Silver Stream facts for kids
The Silver Stream, known in Māori as Whakaehu, rises in the Silverpeaks hills north of Dunedin, on the southern slope of Silver Peak itself, and flows initially southwards through a steep-sided forested valley which widens to become Whare Flat, before turning west at the eastern edge of the Taieri Plains at the foot of Three Mile Hill, close to Invermay Research Station. It continues in a southwesterly direction past the northern edge of Mosgiel, reaching the Taieri River two kilometres north of Allanton. Its total length is about 30 kilometres (19 mi).
Silver Stream is the site of a historic water race. The Silver Stream Water Race was built between 1877 and 1881, and consisted of nearly 30 kilometres (19 mi) of open races, sluices, tunnels, and weirs. The race began at a weir high on the river and traversed the sides of Swampy Summit and Flagstaff before emptying into a reservoir in Kaikorai Valley. Despite efforts to improve the race with the installation of a pump in 1920, it was not successful; problems with subsidence led to much of the race being enclosed in pipe, and the race was finally abandoned in the 1960s.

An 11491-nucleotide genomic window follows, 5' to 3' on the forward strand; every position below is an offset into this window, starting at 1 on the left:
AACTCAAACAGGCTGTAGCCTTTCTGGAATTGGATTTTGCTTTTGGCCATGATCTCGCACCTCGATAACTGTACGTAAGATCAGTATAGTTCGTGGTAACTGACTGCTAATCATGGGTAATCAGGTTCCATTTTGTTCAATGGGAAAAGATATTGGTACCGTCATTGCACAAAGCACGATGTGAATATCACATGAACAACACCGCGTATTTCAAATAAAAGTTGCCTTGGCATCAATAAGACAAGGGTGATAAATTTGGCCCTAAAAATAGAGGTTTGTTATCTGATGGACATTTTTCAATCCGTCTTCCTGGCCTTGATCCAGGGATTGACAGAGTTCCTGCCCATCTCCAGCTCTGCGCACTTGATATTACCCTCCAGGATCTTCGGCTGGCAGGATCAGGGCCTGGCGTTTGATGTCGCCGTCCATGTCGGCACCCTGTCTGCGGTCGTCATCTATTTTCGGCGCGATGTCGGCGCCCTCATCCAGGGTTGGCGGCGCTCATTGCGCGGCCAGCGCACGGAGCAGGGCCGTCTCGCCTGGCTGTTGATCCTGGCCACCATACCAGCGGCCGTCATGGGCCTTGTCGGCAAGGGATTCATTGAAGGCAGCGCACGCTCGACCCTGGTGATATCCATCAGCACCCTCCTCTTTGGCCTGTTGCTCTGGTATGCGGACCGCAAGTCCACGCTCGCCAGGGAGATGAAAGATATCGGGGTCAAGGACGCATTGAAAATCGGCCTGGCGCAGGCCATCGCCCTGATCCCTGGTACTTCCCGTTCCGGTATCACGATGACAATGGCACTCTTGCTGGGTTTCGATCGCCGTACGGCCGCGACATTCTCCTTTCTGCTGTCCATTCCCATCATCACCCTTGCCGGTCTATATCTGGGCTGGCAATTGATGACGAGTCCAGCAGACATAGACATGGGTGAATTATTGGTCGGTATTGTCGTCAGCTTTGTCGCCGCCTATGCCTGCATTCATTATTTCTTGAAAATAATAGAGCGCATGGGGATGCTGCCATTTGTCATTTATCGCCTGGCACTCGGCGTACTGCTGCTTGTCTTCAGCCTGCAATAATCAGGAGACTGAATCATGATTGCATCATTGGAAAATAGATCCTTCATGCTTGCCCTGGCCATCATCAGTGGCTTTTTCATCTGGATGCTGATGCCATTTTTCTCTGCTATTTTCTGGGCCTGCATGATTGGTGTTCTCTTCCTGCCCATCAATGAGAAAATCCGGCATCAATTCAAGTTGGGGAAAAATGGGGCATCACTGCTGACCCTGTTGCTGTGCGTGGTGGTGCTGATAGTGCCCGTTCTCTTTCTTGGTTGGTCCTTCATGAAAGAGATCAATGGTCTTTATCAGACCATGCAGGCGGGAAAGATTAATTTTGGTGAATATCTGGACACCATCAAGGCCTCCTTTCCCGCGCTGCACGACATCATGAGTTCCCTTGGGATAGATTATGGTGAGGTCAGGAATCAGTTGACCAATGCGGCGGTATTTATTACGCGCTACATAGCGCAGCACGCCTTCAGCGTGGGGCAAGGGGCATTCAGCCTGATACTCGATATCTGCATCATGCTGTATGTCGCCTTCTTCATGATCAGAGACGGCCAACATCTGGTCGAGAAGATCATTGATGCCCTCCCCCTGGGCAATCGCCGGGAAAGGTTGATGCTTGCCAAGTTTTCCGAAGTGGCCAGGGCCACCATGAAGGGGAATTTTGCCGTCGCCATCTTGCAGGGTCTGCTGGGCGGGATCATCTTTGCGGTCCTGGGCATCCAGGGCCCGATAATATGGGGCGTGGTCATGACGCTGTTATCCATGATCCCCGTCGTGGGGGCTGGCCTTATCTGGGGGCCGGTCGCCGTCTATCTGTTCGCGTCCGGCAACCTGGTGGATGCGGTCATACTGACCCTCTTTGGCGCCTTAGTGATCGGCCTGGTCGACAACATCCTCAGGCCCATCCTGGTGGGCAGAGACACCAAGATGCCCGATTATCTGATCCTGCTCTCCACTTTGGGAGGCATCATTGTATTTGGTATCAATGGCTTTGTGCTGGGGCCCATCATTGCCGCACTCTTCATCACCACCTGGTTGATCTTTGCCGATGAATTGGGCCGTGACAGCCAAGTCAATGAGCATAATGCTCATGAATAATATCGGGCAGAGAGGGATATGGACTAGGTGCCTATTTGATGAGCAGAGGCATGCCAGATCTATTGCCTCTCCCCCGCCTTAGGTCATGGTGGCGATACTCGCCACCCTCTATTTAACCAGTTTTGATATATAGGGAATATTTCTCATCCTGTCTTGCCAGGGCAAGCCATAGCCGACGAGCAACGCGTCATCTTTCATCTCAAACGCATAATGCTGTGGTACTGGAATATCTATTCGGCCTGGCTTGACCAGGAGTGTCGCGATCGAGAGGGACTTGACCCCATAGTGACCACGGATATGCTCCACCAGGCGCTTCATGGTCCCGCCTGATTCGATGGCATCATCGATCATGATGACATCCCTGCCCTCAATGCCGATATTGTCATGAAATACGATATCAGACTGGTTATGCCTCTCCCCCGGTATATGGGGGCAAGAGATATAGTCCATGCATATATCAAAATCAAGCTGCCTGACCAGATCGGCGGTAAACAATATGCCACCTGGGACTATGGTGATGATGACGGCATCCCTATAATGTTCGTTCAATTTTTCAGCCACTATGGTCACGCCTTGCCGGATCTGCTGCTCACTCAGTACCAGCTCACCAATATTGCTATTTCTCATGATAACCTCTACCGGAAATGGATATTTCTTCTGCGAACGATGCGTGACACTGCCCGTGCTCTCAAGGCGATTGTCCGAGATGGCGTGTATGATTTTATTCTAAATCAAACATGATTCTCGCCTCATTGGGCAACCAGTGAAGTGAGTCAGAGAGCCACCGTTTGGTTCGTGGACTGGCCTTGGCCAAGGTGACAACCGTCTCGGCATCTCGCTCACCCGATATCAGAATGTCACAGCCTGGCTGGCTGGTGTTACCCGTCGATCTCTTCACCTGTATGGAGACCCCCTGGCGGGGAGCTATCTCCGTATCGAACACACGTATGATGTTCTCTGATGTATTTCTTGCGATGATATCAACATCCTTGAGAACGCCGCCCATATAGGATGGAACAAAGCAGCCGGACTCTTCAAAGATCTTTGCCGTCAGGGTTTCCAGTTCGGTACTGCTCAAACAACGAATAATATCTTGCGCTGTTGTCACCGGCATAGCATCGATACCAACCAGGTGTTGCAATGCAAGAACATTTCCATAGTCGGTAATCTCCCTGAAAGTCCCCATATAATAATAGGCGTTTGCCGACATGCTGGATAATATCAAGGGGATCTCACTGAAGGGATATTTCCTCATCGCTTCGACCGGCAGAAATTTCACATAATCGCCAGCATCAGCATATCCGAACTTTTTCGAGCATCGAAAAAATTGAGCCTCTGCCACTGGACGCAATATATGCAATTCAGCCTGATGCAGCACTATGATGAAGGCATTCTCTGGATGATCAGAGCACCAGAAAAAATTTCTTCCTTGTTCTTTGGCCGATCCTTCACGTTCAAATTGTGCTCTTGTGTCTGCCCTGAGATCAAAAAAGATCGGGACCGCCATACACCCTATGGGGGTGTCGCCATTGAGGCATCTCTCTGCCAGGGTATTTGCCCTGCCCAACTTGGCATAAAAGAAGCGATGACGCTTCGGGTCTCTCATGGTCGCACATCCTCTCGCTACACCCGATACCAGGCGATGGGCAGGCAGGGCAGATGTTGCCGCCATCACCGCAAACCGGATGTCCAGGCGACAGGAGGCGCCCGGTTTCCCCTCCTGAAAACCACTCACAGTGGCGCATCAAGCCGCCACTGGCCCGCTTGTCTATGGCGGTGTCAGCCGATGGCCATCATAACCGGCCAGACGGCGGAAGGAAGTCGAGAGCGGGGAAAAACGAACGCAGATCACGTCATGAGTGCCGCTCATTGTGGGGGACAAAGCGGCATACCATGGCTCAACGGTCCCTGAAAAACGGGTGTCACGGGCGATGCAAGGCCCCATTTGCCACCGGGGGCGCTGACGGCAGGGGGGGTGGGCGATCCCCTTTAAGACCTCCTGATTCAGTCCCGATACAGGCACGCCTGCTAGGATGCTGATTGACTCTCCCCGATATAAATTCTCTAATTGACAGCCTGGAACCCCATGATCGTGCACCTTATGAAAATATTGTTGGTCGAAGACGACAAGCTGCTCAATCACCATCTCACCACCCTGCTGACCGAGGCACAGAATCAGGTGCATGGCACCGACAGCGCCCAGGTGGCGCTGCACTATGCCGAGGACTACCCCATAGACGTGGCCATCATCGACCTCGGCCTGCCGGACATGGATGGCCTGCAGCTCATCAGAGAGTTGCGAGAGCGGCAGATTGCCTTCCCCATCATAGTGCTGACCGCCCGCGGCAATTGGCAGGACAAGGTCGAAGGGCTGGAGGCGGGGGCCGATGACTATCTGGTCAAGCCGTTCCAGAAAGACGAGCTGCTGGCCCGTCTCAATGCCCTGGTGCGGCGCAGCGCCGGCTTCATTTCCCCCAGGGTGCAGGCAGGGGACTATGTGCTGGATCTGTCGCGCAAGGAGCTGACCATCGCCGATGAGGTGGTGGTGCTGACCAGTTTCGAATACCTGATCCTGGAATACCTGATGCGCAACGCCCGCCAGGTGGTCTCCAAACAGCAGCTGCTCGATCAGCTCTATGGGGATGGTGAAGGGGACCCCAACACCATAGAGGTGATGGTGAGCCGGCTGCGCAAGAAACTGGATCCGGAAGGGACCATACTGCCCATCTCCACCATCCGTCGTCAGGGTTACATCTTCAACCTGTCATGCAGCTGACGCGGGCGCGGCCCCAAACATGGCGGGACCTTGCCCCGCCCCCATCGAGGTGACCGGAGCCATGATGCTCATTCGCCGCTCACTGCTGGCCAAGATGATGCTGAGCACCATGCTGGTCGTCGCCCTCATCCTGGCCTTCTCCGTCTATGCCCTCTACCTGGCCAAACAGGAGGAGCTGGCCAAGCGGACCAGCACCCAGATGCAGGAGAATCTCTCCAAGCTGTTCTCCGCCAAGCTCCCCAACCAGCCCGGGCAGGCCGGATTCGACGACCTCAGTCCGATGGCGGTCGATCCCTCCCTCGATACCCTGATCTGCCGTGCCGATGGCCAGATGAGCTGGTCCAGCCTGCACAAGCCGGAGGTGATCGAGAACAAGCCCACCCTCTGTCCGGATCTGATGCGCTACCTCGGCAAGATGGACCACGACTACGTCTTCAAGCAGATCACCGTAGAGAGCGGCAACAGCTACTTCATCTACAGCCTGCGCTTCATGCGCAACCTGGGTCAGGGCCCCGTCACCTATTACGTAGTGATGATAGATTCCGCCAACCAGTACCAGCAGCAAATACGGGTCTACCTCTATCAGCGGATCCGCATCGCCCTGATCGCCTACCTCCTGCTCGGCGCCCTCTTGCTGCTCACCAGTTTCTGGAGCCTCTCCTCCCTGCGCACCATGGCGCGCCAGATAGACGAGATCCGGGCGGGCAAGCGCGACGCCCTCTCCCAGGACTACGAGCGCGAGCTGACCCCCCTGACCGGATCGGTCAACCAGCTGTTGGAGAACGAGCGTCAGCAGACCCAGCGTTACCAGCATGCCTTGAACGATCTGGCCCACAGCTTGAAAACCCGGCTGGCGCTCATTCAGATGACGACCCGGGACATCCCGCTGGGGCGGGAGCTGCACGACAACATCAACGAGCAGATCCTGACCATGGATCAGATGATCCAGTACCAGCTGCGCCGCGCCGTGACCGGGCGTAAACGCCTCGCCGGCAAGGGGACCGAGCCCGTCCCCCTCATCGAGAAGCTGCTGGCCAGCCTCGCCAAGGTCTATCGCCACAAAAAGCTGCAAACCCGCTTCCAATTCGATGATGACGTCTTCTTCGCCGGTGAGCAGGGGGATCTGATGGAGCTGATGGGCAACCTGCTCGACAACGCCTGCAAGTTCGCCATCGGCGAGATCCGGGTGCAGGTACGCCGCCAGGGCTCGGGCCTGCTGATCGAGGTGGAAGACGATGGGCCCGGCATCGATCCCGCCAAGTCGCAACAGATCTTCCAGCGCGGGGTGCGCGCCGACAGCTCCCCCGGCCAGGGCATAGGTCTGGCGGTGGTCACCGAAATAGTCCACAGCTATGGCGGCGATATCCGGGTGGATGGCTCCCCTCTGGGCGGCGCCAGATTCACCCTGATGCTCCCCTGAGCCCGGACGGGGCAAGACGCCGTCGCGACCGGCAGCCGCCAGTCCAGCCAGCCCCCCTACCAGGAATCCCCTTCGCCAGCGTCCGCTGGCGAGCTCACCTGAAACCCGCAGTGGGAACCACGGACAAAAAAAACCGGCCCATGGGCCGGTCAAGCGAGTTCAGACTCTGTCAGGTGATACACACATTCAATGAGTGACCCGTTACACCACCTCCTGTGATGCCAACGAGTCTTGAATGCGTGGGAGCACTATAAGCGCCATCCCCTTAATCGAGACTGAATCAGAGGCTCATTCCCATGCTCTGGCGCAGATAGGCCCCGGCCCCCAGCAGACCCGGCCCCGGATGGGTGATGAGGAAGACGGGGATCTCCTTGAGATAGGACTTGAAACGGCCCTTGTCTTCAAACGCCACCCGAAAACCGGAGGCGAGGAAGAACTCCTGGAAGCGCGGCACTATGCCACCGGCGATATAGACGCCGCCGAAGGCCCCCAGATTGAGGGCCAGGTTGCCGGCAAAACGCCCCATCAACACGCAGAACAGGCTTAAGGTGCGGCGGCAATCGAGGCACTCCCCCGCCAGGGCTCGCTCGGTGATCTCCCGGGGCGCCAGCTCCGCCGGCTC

The river's flow is generally small (at below one cumec), but it has a history of flooding. This has been largely remedied by the artificial raising of its banks, especially close to Mosgiel. In mid-2006, after heavy rain, the Silver Stream flooded at some points, but did not flood on the part of the bank running close to the town.
Several walking routes are located close to or in the valley of the Silver Stream, most of which are aimed at more experienced trampers.
Silverstream School and Silverstream Drive in Mosgiel are named for the river.
Silver Stream Facts for Kids. Kiddle Encyclopedia.